When Is an Accident a Crime and When Should Parents Be Charged?

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The Web-based Injury Statistics Query and Reporting System (WISQARS) from the CDC lists unintentional injuries (accidents) as the leading cause of death for children and adolescents in most age groups.

The only exception is for younger children under 12 months old, for whom accidents are the 5th leading cause of death. At this age, congenital anomalies, premature birth, maternal pregnancy complications, and SIDS rank higher than accidents as a cause of death. Still, 1,168 infants under the age of 12 months died because of accidents in 2018.

A Crime vs. An Accident

But when is an unintentional injury, such as a car accident, drowning, fall, or shooting accident a crime and not just an accident?

When these incidents are reported, they are usually described as tragic accidents. It is not often that you hear about a parent being charged with a crime. It does happen, though.

One famous incident involved Raquel Nelson of Marietta, Georgia. Her 4-year-old son was hit and killed while she crossed in the middle of a busy street at night with her three children. They had just gotten off a city bus and were crossing with other people, as the nearest crosswalk a third of a mile away and her apartment complex was across the street from the bus stop.

Raquel Nelson was initially charged with reckless conduct, crossing a roadway outside a crosswalk, and second-degree vehicular manslaughter, which put her at risk for three years of jail time total. Meanwhile, Jerry Guy, the driver of the car, was ultimately charged with hit and run and spent six months in jail.

The case was the subject of much controversy. Some people were indignant that the mother who lost her child might serve more jail time than the driver who had been drinking earlier in the day and killed her child. Other groups, such as the NAACP, criticized the fact that few members of the White, middle class jury had used public transportation and likely did not understand Nelson's choices as a Black single mother walking three children home at night.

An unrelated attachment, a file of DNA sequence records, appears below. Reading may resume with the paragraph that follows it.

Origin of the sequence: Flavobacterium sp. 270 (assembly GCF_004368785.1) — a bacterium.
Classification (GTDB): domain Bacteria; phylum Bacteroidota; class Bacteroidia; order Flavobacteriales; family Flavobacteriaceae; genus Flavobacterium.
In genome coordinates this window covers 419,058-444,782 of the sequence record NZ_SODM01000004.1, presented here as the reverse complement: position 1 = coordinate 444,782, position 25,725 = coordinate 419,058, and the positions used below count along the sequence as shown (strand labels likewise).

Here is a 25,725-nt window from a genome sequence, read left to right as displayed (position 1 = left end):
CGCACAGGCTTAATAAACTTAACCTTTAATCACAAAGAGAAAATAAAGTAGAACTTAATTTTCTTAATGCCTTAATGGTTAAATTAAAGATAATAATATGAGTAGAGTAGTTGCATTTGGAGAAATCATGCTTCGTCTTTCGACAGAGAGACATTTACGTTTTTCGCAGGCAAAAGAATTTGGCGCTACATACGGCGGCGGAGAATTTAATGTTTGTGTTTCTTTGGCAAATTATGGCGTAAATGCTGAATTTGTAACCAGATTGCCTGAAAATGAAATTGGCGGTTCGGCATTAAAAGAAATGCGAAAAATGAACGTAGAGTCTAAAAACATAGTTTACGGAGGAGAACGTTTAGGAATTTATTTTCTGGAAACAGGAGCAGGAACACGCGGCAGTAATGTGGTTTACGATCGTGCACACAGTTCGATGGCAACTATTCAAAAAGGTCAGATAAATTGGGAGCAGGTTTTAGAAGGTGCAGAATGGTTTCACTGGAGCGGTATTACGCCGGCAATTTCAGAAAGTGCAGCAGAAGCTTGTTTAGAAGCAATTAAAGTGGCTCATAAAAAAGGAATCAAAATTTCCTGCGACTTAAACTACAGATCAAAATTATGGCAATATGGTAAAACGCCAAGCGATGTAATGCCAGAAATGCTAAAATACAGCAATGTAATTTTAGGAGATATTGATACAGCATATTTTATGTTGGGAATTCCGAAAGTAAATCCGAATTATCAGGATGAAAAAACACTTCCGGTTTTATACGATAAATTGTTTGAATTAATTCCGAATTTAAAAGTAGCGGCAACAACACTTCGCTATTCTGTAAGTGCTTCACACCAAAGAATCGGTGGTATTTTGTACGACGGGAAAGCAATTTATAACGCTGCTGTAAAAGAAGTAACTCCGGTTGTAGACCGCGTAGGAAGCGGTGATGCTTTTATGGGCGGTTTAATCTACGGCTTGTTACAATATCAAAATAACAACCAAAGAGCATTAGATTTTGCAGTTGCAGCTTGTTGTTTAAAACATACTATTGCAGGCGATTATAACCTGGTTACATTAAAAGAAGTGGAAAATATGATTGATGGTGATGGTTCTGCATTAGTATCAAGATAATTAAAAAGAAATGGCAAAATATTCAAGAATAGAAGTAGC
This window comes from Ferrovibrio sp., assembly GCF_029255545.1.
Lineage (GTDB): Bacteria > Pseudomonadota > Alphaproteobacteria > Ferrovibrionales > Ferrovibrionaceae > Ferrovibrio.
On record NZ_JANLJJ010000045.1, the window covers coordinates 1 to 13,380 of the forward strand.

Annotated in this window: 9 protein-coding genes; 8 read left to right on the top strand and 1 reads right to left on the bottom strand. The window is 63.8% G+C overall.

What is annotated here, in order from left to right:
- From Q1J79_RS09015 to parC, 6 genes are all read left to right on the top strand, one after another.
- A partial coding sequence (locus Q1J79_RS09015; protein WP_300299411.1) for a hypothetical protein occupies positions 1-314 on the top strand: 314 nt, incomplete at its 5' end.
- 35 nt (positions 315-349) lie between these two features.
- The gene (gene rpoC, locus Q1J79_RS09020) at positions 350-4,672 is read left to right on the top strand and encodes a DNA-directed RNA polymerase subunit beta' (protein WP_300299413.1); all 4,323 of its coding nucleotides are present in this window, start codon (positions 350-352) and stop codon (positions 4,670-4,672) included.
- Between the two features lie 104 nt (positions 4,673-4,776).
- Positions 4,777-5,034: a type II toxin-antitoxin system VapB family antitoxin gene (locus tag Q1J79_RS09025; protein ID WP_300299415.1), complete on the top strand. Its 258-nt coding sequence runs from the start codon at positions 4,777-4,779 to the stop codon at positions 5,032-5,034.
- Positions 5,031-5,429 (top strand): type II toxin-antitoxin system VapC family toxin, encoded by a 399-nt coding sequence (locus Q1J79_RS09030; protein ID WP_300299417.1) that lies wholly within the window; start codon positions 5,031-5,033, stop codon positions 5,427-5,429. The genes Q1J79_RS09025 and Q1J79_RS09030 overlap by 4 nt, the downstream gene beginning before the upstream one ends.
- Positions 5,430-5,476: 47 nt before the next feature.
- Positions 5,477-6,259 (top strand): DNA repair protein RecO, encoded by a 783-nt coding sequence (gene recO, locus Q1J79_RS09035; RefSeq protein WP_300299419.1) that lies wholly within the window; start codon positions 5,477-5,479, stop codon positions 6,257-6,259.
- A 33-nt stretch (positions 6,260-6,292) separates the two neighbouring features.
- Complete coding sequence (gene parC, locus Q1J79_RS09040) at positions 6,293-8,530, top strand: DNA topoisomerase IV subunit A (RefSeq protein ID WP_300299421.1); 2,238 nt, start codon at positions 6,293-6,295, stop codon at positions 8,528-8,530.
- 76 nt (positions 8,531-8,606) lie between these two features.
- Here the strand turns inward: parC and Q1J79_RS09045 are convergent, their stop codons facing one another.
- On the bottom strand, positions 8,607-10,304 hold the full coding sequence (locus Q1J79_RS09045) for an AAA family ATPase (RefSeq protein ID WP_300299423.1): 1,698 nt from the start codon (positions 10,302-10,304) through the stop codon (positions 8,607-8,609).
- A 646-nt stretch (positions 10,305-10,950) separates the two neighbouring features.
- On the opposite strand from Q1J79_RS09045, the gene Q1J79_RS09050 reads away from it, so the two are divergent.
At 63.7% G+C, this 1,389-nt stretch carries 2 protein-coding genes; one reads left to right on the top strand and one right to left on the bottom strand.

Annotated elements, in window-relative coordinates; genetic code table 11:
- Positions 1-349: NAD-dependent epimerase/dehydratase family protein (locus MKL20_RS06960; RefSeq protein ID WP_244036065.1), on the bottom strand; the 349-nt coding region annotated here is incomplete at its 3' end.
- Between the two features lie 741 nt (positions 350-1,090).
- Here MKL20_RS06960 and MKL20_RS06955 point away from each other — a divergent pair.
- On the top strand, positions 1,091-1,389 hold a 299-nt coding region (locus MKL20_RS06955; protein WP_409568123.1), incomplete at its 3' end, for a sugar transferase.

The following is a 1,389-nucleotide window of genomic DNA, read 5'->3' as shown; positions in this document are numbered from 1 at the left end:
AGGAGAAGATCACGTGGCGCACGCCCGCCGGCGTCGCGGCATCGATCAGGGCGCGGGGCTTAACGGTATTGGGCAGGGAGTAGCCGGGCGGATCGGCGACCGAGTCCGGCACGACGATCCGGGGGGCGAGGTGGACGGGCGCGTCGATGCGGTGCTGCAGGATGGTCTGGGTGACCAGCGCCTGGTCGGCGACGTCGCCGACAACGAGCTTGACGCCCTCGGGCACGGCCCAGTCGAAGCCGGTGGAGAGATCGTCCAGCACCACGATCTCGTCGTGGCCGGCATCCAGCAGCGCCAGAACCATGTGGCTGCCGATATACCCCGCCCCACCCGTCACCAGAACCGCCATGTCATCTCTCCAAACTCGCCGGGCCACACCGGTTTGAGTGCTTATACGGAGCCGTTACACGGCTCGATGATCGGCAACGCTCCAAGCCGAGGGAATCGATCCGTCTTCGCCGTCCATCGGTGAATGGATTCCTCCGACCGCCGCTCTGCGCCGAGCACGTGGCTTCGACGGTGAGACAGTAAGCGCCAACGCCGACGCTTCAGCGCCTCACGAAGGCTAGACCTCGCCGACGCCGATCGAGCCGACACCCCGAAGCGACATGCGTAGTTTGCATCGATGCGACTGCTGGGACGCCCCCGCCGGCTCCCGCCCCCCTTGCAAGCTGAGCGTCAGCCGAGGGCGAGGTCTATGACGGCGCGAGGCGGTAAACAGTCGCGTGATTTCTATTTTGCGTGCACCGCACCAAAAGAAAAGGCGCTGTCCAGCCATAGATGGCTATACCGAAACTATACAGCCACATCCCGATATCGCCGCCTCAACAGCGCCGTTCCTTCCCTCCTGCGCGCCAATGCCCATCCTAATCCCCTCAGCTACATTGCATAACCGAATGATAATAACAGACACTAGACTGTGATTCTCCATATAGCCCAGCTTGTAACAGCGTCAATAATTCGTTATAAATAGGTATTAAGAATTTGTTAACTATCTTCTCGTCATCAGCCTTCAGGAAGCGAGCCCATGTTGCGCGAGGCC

Since Raquel Nelson's charges were all misdemeanors, the court was allowed to exercise discretion in sentencing. After years of legal battles, Nelson made a deal with the Cobb County Solicitor's Office. She pleaded no contest to the jaywalking charge and paid a $200 fine, and the other charges were dropped.

A case in Antioch, California also resulted in a milder sentence at the judge's discretion. Lindsey Ann Isch got four years' probation and community service, instead of jail time, after being convicted of vehicular manslaughter while intoxicated, drunken driving causing injury, and child endangerment after she got into an accident that killed her 1-year-old son in 2009.

Other Charges

There have been many other charges being filed against mothers associated with kids in hot cars, although these have not gotten as much attention as the Raquel Nelson case.